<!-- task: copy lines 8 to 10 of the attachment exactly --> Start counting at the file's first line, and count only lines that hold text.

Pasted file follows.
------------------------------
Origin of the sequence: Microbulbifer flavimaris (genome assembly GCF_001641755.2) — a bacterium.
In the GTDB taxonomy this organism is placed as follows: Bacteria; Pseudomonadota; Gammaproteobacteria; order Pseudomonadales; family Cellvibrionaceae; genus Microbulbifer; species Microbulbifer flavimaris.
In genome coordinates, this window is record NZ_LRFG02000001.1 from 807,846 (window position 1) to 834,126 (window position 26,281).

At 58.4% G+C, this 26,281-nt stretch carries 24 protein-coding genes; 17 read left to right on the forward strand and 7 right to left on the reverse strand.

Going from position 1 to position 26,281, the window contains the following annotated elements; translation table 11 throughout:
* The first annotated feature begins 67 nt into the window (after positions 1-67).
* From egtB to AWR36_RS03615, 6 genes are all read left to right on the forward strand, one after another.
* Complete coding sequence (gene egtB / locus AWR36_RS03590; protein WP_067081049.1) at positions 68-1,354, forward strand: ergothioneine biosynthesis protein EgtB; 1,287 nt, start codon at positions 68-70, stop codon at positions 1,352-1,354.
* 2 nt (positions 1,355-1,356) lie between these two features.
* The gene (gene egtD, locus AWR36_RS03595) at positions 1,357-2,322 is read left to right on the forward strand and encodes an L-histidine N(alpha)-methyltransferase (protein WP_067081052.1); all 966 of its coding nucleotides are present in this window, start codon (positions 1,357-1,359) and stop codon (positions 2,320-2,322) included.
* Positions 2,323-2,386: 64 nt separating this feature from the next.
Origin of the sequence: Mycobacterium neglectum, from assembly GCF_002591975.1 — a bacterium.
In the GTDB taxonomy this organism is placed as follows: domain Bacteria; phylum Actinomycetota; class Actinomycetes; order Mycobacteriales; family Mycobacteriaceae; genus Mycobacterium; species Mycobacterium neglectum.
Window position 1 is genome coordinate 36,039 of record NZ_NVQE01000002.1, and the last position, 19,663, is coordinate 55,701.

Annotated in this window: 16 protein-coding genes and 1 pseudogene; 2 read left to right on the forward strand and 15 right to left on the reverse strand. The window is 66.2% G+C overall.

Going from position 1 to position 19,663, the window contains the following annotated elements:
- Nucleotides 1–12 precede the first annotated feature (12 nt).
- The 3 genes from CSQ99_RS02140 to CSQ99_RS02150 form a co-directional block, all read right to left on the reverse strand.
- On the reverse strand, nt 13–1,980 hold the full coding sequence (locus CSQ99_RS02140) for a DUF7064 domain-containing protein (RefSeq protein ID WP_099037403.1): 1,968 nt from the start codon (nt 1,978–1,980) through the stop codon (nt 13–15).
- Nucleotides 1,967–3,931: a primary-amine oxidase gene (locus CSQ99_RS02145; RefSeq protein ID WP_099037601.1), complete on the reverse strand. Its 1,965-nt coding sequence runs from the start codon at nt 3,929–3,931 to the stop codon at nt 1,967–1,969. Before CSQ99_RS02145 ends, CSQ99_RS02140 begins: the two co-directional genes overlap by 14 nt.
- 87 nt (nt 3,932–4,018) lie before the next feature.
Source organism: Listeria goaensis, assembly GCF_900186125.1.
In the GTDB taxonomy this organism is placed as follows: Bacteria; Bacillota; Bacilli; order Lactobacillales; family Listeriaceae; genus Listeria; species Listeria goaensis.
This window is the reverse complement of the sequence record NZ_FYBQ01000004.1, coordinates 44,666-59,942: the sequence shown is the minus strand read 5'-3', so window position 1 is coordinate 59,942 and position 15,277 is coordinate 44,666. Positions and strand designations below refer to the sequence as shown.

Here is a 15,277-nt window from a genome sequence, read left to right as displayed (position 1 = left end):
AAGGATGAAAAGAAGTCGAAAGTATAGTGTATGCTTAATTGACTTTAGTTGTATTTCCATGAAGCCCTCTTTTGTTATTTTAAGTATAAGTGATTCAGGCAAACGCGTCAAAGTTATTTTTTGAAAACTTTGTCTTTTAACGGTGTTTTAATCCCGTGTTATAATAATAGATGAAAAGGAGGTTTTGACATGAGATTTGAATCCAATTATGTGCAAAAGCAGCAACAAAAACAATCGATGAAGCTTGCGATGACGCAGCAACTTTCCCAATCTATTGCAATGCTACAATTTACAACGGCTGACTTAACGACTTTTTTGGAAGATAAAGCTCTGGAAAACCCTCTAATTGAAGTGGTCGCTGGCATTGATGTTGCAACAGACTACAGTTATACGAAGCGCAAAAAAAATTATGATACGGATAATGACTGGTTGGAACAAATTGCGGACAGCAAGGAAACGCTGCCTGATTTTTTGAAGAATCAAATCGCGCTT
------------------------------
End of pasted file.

* Complete coding sequence (gene egtB / locus AWR36_RS03590; protein WP_067081049.1) at positions 68-1,354, forward strand: ergothioneine biosynthesis protein EgtB; 1,287 nt, start codon at positions 68-70, stop codon at positions 1,352-1,354.
* 2 nt (positions 1,355-1,356) lie between these two features.
* The gene (gene egtD, locus AWR36_RS03595) at positions 1,357-2,322 is read left to right on the forward strand and encodes an L-histidine N(alpha)-methyltransferase (protein WP_067081052.1); all 966 of its coding nucleotides are present in this window, start codon (positions 1,357-1,359) and stop codon (positions 2,320-2,322) included.